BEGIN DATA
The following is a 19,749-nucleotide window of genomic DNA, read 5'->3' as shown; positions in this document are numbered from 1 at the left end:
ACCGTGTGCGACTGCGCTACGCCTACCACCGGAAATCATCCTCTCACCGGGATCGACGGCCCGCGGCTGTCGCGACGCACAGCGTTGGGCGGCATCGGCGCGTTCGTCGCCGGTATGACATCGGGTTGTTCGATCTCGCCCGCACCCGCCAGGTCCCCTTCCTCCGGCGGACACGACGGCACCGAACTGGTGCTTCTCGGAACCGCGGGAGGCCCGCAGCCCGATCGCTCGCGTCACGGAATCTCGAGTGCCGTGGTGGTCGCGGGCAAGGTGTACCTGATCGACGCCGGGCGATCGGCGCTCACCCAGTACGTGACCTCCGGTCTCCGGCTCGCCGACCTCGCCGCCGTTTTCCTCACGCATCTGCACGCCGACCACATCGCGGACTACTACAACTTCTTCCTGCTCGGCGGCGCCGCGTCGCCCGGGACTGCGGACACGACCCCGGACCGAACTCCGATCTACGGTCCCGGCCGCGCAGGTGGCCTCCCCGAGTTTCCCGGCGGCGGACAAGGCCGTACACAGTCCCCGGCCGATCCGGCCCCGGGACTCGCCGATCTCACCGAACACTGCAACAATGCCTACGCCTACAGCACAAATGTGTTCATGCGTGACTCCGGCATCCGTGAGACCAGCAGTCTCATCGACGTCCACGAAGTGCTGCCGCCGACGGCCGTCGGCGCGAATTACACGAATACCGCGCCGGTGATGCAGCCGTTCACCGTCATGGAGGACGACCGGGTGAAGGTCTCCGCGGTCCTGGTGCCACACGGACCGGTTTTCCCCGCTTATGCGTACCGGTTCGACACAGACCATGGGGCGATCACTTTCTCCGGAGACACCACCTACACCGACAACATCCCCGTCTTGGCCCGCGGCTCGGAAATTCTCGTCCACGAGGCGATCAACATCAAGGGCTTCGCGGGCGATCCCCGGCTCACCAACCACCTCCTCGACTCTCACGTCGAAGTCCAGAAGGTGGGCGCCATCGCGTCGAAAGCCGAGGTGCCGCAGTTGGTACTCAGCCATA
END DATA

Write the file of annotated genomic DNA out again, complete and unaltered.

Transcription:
The following is a 19,749-nucleotide window of genomic DNA, read 5'->3' as shown; positions in this document are numbered from 1 at the left end:
ACCGTGTGCGACTGCGCTACGCCTACCACCGGAAATCATCCTCTCACCGGGATCGACGGCCCGCGGCTGTCGCGACGCACAGCGTTGGGCGGCATCGGCGCGTTCGTCGCCGGTATGACATCGGGTTGTTCGATCTCGCCCGCACCCGCCAGGTCCCCTTCCTCCGGCGGACACGACGGCACCGAACTGGTGCTTCTCGGAACCGCGGGAGGCCCGCAGCCCGATCGCTCGCGTCACGGAATCTCGAGTGCCGTGGTGGTCGCGGGCAAGGTGTACCTGATCGACGCCGGGCGATCGGCGCTCACCCAGTACGTGACCTCCGGTCTCCGGCTCGCCGACCTCGCCGCCGTTTTCCTCACGCATCTGCACGCCGACCACATCGCGGACTACTACAACTTCTTCCTGCTCGGCGGCGCCGCGTCGCCCGGGACTGCGGACACGACCCCGGACCGAACTCCGATCTACGGTCCCGGCCGCGCAGGTGGCCTCCCCGAGTTTCCCGGCGGCGGACAAGGCCGTACACAGTCCCCGGCCGATCCGGCCCCGGGACTCGCCGATCTCACCGAACACTGCAACAATGCCTACGCCTACAGCACAAATGTGTTCATGCGTGACTCCGGCATCCGTGAGACCAGCAGTCTCATCGACGTCCACGAAGTGCTGCCGCCGACGGCCGTCGGCGCGAATTACACGAATACCGCGCCGGTGATGCAGCCGTTCACCGTCATGGAGGACGACCGGGTGAAGGTCTCCGCGGTCCTGGTGCCACACGGACCGGTTTTCCCCGCTTATGCGTACCGGTTCGACACAGACCATGGGGCGATCACTTTCTCCGGAGACACCACCTACACCGACAACATCCCCGTCTTGGCCCGCGGCTCGGAAATTCTCGTCCACGAGGCGATCAACATCAAGGGCTTCGCGGGCGATCCCCGGCTCACCAACCACCTCCTCGACTCTCACGTCGAAGTCCAGAAGGTGGGCGCCATCGCGTCGAAAGCCGAGGTGCCGCAGTTGGTACTCAGCCATA